PLUS+1 User Forum

General Discussion => Tips & tricks => Topic started by: Nilla on March 08, 2017, 10:44:03 AM

Title: Displays - Noise on video and how the sync works
Post by: Nilla on March 08, 2017, 10:44:03 AM
A video signal contains embedded synchronization pulses. The image is scanned from left to right, top to bottom. The horizontal sync rate is 15.734 kHz and the vertical sync rate is 29.97 Hz. 15.734 kHz corresponds to a period time of 63.6 µs and 29.97 Hz to 33.4 ms.

A disturbance in the ns range will probably not cause more than some noise in the image, the video decoder in the display can still detect the sync pulses correctly.

A disturbance in the µs range may result in that the synchronization is lost for one or more lines. The video decoder can tolerate the absence of synchronization for a few lines (~dead reckoning).

The video decoder will fail to keep track of the video signal position when the disturbance persists over a large number of lines or perhaps even frames. This instigate the need to re-synchronize the video decoding hardware and software. No video image can be showed while this happens.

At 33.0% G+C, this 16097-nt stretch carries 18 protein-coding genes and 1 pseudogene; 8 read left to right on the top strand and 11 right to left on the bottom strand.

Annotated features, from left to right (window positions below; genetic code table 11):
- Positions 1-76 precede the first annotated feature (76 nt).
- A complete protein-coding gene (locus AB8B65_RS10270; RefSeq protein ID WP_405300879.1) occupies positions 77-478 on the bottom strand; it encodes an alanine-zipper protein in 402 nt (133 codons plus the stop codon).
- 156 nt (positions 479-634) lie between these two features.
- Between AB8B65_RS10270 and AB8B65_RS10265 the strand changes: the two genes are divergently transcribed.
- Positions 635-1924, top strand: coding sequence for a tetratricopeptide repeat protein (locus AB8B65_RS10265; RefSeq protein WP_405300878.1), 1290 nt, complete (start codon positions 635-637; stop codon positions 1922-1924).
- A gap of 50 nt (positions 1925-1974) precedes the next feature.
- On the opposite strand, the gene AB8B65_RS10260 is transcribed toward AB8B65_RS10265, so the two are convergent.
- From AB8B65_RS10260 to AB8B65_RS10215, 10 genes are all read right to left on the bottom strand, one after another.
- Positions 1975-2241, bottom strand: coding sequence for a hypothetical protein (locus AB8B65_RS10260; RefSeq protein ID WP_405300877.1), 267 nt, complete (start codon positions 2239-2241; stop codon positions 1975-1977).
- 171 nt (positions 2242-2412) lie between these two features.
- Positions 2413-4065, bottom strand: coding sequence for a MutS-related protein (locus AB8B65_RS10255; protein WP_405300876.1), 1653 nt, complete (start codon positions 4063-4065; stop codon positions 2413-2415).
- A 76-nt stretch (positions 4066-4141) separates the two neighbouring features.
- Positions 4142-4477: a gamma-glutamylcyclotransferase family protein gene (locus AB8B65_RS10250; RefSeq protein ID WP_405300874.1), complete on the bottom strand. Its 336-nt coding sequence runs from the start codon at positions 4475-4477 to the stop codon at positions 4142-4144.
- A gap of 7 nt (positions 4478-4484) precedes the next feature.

When any of the issues above occurs, activation/deactivation of an inductive load may be at fault (or may be the root cause), e.g. a solenoid, large relay or electric motor. Inductive loads will send out large voltage spikes if the proper filtering is not used. It is not necessarily only the wire that goes to the inductive load that is affected. A voltage spike on one cable could be powerful enough to induce a disturbance on adjacent cables.

See attached pictures from

It’s good to measure the video signal on the machine with an oscilloscope. Follow the procedure below:
The best is of course to identify and address the origin of the disturbance to prevent from any new issues in the future.

Best regards
PLUS+1 Helpdesk team